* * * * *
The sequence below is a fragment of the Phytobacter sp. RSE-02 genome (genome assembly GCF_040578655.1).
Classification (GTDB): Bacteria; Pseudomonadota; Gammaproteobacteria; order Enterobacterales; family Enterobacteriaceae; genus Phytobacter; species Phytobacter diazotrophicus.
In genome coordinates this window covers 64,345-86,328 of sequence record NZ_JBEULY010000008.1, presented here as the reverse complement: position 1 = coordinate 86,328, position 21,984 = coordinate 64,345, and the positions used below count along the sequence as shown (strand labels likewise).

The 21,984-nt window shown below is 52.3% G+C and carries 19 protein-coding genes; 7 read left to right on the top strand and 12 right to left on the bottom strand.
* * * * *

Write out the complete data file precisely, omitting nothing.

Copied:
The sequence below is a fragment of the Phytobacter sp. RSE-02 genome (genome assembly GCF_040578655.1).
Classification (GTDB): Bacteria; Pseudomonadota; Gammaproteobacteria; order Enterobacterales; family Enterobacteriaceae; genus Phytobacter; species Phytobacter diazotrophicus.
In genome coordinates this window covers 64,345-86,328 of sequence record NZ_JBEULY010000008.1, presented here as the reverse complement: position 1 = coordinate 86,328, position 21,984 = coordinate 64,345, and the positions used below count along the sequence as shown (strand labels likewise).

The 21,984-nt window shown below is 52.3% G+C and carries 19 protein-coding genes; 7 read left to right on the top strand and 12 right to left on the bottom strand.